The geographic distribution of organisms on Earth follows patterns that are best explained by evolution, in combination with the movement of tectonic plates over geological time. For example, broad groupings of organisms that had already evolved before the breakup of the supercontinent Pangaea (about 200200200 million years ago) tend to be distributed worldwide. In contrast, broad groupings that evolved after the breakup tend to appear uniquely in smaller regions of Earth. For instance, there are unique groups of plants and animals on northern and southern continents that can be traced to the split of Pangaea into two supercontinents (Laurasia in the north, Gondwana in the south).
The evolution of unique species on islands is another example of how evolution and geography intersect. For instance, most of the mammal species in Australia are marsupials (carry young in a pouch), while most mammal species elsewhere in the world are placental (nourish young through a placenta). Australia’s marsupial species are very diverse and fill a wide range of ecological roles. Because Australia was isolated by water for millions of years, these species were able to evolve without competition from (or exchange with) mammal species elsewhere in the world.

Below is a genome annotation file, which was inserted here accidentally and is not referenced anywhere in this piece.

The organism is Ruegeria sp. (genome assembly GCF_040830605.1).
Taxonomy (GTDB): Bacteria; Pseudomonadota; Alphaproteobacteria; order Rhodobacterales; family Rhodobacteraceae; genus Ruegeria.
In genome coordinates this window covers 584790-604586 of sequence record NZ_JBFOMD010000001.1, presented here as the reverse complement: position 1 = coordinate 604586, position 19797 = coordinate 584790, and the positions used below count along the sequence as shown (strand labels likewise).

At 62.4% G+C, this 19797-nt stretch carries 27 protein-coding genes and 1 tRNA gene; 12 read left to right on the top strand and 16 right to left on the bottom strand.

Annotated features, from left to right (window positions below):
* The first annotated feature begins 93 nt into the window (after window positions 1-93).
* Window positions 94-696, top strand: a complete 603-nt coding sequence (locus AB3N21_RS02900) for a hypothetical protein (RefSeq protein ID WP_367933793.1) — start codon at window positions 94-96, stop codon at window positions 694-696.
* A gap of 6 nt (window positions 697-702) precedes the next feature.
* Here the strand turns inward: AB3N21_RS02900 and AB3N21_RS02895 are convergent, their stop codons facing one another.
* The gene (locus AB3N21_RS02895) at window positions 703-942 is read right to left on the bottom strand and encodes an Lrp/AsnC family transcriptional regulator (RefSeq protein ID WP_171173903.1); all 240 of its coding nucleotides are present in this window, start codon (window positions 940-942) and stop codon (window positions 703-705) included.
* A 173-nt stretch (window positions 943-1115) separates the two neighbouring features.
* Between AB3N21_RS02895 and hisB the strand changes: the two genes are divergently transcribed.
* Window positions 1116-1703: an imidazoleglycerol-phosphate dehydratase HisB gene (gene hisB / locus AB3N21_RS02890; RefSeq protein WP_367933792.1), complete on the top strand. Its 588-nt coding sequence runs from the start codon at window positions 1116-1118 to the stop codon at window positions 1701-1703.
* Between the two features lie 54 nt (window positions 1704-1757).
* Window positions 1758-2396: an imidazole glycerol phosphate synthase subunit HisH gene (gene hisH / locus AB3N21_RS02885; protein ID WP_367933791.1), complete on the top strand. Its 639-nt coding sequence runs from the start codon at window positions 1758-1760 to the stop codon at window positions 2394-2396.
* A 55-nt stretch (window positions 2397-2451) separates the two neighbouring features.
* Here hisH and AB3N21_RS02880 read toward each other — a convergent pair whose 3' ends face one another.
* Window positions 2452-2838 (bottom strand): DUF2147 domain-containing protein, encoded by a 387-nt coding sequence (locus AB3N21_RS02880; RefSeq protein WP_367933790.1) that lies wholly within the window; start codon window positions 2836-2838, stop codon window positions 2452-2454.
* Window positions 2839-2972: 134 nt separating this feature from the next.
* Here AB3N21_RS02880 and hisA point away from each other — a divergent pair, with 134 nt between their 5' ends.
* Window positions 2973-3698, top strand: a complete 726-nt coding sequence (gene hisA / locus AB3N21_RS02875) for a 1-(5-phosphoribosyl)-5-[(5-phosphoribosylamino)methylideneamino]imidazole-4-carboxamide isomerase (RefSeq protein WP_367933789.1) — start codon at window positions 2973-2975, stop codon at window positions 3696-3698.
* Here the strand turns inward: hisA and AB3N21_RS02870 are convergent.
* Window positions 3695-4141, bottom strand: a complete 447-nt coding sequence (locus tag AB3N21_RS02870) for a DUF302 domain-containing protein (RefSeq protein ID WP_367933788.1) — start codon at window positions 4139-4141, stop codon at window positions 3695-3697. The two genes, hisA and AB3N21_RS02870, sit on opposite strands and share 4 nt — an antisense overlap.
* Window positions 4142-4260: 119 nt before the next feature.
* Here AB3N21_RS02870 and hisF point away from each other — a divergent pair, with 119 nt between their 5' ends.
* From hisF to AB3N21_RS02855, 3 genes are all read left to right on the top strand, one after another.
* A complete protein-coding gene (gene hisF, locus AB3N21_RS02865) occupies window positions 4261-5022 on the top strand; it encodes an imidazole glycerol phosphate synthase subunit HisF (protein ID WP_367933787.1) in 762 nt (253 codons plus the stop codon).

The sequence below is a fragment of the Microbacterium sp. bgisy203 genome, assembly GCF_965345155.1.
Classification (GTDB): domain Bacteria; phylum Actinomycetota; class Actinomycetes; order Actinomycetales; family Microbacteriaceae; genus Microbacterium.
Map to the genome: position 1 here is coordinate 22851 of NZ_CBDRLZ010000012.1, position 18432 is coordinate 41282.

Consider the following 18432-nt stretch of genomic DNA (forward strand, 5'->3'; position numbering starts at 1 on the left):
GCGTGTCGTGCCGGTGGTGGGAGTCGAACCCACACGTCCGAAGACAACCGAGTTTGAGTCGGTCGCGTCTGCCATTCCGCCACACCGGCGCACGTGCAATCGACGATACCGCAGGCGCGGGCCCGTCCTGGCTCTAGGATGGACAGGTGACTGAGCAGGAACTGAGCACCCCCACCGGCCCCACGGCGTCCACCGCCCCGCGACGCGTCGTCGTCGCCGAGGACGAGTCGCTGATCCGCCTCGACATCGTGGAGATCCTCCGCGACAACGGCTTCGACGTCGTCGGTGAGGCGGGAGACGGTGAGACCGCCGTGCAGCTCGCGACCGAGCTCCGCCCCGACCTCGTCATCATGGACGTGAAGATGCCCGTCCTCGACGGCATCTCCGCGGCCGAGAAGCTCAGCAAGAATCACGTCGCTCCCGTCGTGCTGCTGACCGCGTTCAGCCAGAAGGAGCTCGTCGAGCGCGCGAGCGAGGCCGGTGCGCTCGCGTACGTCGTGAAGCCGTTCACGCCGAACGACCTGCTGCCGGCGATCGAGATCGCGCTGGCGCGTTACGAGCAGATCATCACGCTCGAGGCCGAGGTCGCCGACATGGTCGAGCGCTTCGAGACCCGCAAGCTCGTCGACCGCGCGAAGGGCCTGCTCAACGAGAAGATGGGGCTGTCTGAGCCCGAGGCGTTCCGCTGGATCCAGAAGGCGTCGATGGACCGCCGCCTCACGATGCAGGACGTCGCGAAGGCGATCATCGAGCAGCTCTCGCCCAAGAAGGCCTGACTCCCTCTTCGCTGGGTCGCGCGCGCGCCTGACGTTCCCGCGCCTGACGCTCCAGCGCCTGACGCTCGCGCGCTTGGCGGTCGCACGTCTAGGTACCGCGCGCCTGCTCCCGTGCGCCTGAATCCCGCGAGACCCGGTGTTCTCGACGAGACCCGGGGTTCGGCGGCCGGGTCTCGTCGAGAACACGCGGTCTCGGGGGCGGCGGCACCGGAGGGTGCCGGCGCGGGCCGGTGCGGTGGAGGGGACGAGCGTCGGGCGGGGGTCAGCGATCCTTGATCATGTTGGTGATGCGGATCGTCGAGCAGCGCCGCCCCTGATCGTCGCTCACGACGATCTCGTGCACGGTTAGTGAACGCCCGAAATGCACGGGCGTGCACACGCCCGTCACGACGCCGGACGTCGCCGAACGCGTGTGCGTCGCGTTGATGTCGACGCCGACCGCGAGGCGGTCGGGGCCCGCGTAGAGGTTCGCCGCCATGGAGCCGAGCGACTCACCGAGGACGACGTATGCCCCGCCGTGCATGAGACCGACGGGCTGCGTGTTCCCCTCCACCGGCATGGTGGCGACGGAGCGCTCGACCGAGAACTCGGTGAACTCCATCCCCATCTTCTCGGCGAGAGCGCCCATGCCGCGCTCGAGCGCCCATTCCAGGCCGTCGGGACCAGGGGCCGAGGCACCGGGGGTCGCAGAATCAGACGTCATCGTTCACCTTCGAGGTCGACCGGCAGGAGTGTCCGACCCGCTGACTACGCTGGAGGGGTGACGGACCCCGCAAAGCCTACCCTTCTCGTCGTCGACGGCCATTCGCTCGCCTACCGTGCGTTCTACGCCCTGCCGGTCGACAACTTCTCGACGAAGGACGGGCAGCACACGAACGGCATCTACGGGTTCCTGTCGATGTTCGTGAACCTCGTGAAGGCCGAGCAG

The marsupials of Australia, Darwin’s finches in the Galápagos, and many species on the Hawaiian Islands are unique to their island settings but have distant relationships to ancestral species on mainlands. This combination of features reflects the processes by which island species evolve. They often arise from mainland ancestors – for example, when a landmass breaks off or a few individuals are blown off course during a storm – and diverge (become increasingly different) as they adapt in isolation to the island environment.